That A+ you got on your math test (or was it the “letter” you received in varsity football, or the badge you earned in boy scouts, or the award you won for your picture or article)—well, that’s also in the past.  Time is leaving it behind.  You will eventually forget it.  And everyone else will forget it long before you do.

Was breakfast good today?  It’s gone already.

You are living in the past.  Everything you know, everything you remember, everything you’ve ever said—even the thoughts you had when you started reading this article–everything is in the past.  You can’t have it back.

Don’t feel bad about it.  It’s the same for everyone else.  In fact, it’s the same for the world, quite apart from the people.  I’m one of those who are often quoting C. S. Lewis.  There are enough of us out here that there ought to be a DSM-IV classification for us.  So you’ll probably see his name in a lot of these articles if you stay with the series.  This time he comes to mind because of a very simple observation he mentioned more than once:  most people are already dead.

That is, of all the people ever born, only a very few are alive now.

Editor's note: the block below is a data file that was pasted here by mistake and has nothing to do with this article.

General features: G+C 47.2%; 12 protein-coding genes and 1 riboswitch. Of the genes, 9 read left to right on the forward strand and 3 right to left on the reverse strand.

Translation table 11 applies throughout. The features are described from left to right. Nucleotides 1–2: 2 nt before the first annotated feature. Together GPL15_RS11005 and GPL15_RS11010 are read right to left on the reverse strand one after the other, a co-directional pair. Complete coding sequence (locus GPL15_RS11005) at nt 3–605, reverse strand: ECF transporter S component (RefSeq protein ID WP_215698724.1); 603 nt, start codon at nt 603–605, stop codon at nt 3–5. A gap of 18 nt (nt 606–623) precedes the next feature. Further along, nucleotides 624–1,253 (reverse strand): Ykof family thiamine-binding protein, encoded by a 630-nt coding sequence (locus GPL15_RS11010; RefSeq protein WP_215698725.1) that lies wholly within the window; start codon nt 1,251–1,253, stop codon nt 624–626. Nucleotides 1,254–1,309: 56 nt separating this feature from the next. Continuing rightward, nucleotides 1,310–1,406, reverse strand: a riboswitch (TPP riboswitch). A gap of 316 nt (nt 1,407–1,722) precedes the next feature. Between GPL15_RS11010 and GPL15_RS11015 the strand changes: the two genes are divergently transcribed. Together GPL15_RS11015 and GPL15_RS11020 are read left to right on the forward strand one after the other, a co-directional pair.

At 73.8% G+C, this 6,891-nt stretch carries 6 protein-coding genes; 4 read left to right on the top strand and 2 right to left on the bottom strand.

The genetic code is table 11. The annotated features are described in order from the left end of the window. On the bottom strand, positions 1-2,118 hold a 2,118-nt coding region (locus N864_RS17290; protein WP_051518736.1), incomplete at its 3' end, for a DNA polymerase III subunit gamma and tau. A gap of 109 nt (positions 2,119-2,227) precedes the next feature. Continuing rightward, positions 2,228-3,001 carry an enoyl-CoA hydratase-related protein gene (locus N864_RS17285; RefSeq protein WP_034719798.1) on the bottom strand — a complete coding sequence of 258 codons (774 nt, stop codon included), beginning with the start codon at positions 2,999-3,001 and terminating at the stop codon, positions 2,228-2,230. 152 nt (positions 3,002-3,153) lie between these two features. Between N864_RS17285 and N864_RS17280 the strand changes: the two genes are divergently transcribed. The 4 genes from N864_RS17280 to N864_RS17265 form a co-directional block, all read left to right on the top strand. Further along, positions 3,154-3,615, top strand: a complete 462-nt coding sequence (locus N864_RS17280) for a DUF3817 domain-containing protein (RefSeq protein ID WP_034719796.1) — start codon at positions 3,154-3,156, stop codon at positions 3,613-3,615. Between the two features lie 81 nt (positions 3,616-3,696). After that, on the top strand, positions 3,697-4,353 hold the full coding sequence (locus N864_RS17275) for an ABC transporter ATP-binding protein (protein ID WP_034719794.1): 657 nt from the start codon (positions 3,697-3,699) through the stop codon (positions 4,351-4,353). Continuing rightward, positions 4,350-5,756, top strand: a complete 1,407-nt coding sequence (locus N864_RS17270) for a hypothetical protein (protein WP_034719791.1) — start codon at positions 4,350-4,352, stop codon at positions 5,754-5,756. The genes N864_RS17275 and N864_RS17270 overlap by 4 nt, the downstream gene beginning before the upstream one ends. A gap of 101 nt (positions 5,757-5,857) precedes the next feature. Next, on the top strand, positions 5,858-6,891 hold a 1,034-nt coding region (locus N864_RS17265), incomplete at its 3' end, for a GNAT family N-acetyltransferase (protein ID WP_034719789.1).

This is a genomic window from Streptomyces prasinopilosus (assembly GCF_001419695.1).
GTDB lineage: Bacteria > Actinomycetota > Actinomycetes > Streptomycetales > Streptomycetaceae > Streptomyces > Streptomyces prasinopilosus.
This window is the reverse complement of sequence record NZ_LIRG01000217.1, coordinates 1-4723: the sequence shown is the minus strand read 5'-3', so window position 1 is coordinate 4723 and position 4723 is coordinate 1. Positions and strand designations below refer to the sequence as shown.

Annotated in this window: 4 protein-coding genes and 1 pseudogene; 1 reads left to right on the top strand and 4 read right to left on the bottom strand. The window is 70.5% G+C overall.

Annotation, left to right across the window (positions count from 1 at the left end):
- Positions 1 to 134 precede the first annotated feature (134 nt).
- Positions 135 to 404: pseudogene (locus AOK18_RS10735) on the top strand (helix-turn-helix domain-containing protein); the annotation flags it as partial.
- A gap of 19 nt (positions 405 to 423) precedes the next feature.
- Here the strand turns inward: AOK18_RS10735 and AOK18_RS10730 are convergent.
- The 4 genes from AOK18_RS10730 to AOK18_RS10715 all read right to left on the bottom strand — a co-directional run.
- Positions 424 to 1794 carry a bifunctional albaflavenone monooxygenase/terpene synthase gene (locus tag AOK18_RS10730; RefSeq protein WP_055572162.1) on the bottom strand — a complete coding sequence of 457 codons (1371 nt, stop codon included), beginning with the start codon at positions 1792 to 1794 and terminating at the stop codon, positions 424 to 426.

This moment in time is interesting; if you could know everything that is happening at this instant, it would overwhelm you—even if your knowledge was limited to your own town, there would be more happening this instant than you could grasp, enough ideas for a lifetime of stories.  Yet when compared with the past, this instant is no time at all, a desert devoid of interest.  In trying to get readers to think and create, I often focus on now.  Last month’s article, entitled Pay Attention, might at first glance have seemed to have been about the past—but it was actually about capturing the present, living in the moment and learning from what is around you immediately.  Writing it down served to preserve it, certainly; but it also served to force you to notice it.  The present is always a source of ideas.  But the ideas you can get from the present are dwarfed by those you can get from the past.